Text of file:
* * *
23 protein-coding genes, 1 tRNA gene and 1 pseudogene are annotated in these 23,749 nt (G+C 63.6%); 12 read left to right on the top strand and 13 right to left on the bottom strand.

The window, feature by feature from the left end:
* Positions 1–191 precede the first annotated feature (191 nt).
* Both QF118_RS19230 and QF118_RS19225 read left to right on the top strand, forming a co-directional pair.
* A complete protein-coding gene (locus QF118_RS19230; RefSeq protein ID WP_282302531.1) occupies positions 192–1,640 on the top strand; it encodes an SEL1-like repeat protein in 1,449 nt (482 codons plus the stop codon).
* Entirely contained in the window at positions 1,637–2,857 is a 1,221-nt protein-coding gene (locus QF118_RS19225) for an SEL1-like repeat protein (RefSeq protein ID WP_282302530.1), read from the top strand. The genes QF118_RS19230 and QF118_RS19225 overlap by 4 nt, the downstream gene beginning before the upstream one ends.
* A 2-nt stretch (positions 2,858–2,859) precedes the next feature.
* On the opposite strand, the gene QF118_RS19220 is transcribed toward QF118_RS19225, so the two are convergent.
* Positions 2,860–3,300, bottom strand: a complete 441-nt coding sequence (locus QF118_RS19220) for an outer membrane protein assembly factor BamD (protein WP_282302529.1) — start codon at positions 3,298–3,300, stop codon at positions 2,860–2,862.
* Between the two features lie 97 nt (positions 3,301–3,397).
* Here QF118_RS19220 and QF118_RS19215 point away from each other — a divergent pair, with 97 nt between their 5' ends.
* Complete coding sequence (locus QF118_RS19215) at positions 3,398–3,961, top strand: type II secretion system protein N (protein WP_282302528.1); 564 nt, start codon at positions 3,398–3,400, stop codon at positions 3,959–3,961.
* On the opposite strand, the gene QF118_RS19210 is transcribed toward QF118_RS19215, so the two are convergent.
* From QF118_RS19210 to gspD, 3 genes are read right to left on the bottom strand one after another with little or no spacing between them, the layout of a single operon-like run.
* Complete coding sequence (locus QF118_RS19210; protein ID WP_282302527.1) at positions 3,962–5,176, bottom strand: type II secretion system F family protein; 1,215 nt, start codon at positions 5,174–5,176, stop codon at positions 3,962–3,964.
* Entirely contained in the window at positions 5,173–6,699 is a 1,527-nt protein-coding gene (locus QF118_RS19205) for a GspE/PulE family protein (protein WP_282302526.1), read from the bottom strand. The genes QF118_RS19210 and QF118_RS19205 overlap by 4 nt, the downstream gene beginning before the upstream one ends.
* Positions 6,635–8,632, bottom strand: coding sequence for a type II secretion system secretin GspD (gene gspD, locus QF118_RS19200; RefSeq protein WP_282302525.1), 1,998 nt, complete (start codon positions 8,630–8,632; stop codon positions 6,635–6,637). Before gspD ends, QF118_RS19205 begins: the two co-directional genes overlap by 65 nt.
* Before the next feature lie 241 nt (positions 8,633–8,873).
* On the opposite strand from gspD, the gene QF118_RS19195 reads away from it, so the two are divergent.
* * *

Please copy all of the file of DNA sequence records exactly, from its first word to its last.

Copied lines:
23 protein-coding genes, 1 tRNA gene and 1 pseudogene are annotated in these 23,749 nt (G+C 63.6%); 12 read left to right on the top strand and 13 right to left on the bottom strand.

The window, feature by feature from the left end:
* Positions 1–191 precede the first annotated feature (191 nt).
* Both QF118_RS19230 and QF118_RS19225 read left to right on the top strand, forming a co-directional pair.
* A complete protein-coding gene (locus QF118_RS19230; RefSeq protein ID WP_282302531.1) occupies positions 192–1,640 on the top strand; it encodes an SEL1-like repeat protein in 1,449 nt (482 codons plus the stop codon).
* Entirely contained in the window at positions 1,637–2,857 is a 1,221-nt protein-coding gene (locus QF118_RS19225) for an SEL1-like repeat protein (RefSeq protein ID WP_282302530.1), read from the top strand. The genes QF118_RS19230 and QF118_RS19225 overlap by 4 nt, the downstream gene beginning before the upstream one ends.
* A 2-nt stretch (positions 2,858–2,859) precedes the next feature.
* On the opposite strand, the gene QF118_RS19220 is transcribed toward QF118_RS19225, so the two are convergent.
* Positions 2,860–3,300, bottom strand: a complete 441-nt coding sequence (locus QF118_RS19220) for an outer membrane protein assembly factor BamD (protein WP_282302529.1) — start codon at positions 3,298–3,300, stop codon at positions 2,860–2,862.
* Between the two features lie 97 nt (positions 3,301–3,397).
* Here QF118_RS19220 and QF118_RS19215 point away from each other — a divergent pair, with 97 nt between their 5' ends.
* Complete coding sequence (locus QF118_RS19215) at positions 3,398–3,961, top strand: type II secretion system protein N (protein WP_282302528.1); 564 nt, start codon at positions 3,398–3,400, stop codon at positions 3,959–3,961.
* On the opposite strand, the gene QF118_RS19210 is transcribed toward QF118_RS19215, so the two are convergent.
* From QF118_RS19210 to gspD, 3 genes are read right to left on the bottom strand one after another with little or no spacing between them, the layout of a single operon-like run.
* Complete coding sequence (locus QF118_RS19210; protein ID WP_282302527.1) at positions 3,962–5,176, bottom strand: type II secretion system F family protein; 1,215 nt, start codon at positions 5,174–5,176, stop codon at positions 3,962–3,964.
* Entirely contained in the window at positions 5,173–6,699 is a 1,527-nt protein-coding gene (locus QF118_RS19205) for a GspE/PulE family protein (protein WP_282302526.1), read from the bottom strand. The genes QF118_RS19210 and QF118_RS19205 overlap by 4 nt, the downstream gene beginning before the upstream one ends.
* Positions 6,635–8,632, bottom strand: coding sequence for a type II secretion system secretin GspD (gene gspD, locus QF118_RS19200; RefSeq protein WP_282302525.1), 1,998 nt, complete (start codon positions 8,630–8,632; stop codon positions 6,635–6,637). Before gspD ends, QF118_RS19205 begins: the two co-directional genes overlap by 65 nt.
* Before the next feature lie 241 nt (positions 8,633–8,873).
* On the opposite strand from gspD, the gene QF118_RS19195 reads away from it, so the two are divergent.